Union City celebrates the opening of a new community-designed small school
May 4, 2011
Congregations Organizing for Renewal (COR)
The Institute of Community Leaders (ICL)
Union City COR celebrates the opening of a new community-designed small school with a college going culture and a focus on developing future leaders in our community
Congregations Organizing for Renewal's leaders, parents, students, and community members, in collaboration with New Haven Unified School District are celebrating as they wrap up enrollment for students of the Institute of Community Leaders (ICL) for fall 2011. The Institute of Community Leaders is a new school within a school at Logan High School. COR leaders have worked tirelessly to get small learning communities within Logan High School since 2006 as a way to better engage students, teach critical thinking, support each individual student's needs, and create career pathways for their futures. Building on the existing 9th grade level small learning community that COR helped to create, this fall will be the first semester for this small school, which will engage students from every proficiency level and advance them into high-level classes that will prepare them for a University Career. Enrollment is wrapping up now, and the school will start in the fall.
In the fall of 2006, representatives of Logan's staff developed a six-year Tactic Plan, which included among its tactics,"We will create a safe, nurturing learning environment consisting of smaller learning communities that personalize instruction and actively engage all students in achieving our objectives. " The team responsible for this goal included parents, students, teachers, staff, and community representatives. As part of an overarching desire to re-imagine what can be possible for Union City's youth, particularly students of color and low-income students, the ILC will bring to fruition a youth that is inspired to lead and contribute to their communities, and steer clear of gang violence or the temptations of crime.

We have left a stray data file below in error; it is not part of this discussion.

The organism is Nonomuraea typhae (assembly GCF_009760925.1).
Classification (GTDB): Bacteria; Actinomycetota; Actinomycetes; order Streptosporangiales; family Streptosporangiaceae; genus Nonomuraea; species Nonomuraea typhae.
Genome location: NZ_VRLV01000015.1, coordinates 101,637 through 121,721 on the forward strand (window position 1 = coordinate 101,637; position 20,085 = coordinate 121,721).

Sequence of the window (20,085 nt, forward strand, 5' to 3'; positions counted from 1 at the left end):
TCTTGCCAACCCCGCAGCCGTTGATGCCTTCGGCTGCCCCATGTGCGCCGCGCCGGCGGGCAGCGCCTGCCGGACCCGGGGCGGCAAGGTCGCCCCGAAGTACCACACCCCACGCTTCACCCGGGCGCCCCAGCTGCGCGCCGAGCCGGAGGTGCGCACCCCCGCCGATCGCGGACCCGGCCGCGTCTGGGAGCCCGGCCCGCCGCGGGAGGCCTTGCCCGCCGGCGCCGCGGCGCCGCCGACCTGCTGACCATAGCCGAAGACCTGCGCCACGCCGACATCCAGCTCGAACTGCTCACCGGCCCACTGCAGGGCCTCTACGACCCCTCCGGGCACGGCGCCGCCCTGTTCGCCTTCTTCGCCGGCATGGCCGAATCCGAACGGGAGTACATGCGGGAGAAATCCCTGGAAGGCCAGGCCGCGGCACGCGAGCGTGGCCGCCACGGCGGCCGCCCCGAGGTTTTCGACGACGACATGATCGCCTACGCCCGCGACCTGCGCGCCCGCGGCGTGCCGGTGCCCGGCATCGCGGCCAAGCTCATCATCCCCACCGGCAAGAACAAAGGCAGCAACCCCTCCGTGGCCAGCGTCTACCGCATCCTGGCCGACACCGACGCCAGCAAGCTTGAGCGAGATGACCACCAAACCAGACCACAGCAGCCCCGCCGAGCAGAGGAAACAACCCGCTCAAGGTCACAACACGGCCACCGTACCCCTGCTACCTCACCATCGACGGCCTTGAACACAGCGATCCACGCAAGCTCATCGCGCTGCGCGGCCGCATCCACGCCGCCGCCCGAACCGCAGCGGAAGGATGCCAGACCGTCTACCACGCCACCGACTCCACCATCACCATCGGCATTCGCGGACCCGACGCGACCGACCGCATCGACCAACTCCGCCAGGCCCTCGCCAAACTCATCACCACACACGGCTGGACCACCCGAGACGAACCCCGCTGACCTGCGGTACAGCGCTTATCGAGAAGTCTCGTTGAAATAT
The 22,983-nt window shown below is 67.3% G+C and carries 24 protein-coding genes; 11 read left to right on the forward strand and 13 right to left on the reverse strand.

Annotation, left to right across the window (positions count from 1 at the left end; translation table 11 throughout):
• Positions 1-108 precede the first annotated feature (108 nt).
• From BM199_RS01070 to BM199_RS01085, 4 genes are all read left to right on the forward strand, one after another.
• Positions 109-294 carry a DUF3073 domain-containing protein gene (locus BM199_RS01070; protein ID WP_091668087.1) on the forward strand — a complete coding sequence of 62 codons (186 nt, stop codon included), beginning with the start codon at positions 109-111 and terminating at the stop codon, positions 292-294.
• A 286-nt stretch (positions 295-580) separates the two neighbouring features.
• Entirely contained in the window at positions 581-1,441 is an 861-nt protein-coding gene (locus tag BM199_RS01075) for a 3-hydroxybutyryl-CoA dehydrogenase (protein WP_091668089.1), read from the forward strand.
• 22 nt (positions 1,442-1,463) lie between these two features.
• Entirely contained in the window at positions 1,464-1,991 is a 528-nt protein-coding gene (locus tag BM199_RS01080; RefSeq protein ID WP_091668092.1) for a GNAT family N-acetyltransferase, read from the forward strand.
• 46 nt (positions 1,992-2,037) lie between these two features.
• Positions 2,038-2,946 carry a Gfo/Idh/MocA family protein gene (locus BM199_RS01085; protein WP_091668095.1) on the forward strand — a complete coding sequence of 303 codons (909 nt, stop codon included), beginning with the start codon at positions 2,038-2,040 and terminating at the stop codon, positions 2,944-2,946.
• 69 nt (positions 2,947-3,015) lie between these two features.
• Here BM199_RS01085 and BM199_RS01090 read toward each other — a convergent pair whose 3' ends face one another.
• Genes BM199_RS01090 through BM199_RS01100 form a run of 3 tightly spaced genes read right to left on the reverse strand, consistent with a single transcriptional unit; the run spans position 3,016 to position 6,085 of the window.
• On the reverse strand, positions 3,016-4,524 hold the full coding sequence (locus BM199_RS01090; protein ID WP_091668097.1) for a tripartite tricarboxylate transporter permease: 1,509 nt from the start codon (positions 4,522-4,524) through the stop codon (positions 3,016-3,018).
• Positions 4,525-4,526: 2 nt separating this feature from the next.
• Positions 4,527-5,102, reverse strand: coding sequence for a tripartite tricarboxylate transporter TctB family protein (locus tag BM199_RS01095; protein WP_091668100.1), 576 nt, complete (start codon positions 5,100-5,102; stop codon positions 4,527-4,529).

The team worked with Stanford Redesign Network, who surveyed several Logan students, and found that many students felt "invisible and uninspired", and for whom expectations were "optional"
After launching and implementing small learning communities at the 9th grade levels as a pilot, teachers, faculty, and families have found that increased autonomy has helped to make decisions based on individual students' needs and performance.
Since then, COR leaders have been both partners in the design and enrollment process for an inclusive, community-based approach, conducting several community forums, and hundreds of 1-1's to help shape the desired outcome for the new school.
The Curriculum satisfies all A-G requirements for the University of California system, student advisors will be assigned to students for all 4 years, block scheduling will reflect the same pattern as university instruction. The smaller, more personalized learning environment will create a smaller family-like environment.
COR parents and community leaders will continue to shape the school after its initial launch to maintain a culture of community involvement, and consistently improve student success!
Hector, an 8th grader who just enrolled in the ICL shared that he did so because he wants to get a college preparatory experience, he is excited about more intimate classroom environment, and that this will compliment his academic aspirations, and provide the type of supportive environment for his success.
Submitted by Claudia Morales, Communications and Fund Development Coordinator, Congregations Organizing for Renewal